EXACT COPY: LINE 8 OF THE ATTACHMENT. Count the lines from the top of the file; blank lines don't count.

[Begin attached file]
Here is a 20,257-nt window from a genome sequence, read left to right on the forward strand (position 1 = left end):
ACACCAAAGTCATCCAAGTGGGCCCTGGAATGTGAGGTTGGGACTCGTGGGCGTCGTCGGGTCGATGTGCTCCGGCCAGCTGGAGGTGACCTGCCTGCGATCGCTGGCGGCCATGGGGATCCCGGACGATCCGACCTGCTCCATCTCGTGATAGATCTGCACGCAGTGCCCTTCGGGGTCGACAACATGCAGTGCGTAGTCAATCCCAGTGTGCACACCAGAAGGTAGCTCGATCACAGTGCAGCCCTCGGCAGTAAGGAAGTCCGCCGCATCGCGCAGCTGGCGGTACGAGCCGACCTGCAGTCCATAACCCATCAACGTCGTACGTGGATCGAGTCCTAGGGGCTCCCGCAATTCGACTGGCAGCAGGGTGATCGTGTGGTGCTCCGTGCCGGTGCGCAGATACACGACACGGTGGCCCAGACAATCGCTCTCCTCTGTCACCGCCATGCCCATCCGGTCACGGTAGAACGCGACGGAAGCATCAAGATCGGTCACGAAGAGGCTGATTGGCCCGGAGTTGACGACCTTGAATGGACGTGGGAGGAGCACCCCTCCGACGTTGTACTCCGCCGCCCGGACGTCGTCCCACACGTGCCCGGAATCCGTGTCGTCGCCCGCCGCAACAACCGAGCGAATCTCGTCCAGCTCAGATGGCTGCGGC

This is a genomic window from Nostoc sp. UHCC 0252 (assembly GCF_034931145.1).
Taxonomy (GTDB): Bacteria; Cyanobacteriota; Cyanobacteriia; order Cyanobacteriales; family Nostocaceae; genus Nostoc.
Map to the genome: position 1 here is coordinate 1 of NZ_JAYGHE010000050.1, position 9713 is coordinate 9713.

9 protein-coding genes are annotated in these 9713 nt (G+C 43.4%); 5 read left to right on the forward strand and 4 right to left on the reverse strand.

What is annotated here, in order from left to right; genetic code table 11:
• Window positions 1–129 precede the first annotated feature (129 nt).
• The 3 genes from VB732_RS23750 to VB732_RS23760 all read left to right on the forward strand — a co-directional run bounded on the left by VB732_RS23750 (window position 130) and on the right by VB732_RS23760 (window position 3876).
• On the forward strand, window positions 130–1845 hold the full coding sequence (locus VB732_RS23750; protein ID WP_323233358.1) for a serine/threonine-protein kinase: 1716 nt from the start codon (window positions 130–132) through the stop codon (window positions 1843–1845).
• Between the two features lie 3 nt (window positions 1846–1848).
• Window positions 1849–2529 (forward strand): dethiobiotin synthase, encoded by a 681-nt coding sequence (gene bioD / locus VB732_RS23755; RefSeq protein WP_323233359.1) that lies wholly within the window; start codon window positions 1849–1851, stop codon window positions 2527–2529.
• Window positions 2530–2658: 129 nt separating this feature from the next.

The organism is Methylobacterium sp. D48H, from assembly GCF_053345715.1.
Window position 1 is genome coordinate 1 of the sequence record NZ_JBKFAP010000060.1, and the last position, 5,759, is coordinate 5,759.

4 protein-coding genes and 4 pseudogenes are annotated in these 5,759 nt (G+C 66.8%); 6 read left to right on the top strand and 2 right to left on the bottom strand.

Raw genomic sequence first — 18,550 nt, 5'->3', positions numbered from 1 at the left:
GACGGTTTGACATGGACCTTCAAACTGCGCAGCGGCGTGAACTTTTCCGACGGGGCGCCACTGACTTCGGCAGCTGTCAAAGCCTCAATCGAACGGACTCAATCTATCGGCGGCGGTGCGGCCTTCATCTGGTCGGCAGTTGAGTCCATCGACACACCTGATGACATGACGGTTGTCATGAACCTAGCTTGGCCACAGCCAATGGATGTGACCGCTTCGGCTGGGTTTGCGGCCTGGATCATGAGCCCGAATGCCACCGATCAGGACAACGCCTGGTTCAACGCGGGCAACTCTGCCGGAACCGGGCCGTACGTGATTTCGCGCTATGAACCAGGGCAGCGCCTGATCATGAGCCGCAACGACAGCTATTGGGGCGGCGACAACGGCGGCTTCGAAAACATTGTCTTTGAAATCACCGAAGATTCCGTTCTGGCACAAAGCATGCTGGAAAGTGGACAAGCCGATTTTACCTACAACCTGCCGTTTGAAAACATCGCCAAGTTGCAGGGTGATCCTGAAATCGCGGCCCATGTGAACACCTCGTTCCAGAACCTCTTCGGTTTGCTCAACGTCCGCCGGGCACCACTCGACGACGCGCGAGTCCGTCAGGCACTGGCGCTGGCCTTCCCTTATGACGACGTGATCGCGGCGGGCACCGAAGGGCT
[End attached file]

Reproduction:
• Window positions 1–129 precede the first annotated feature (129 nt).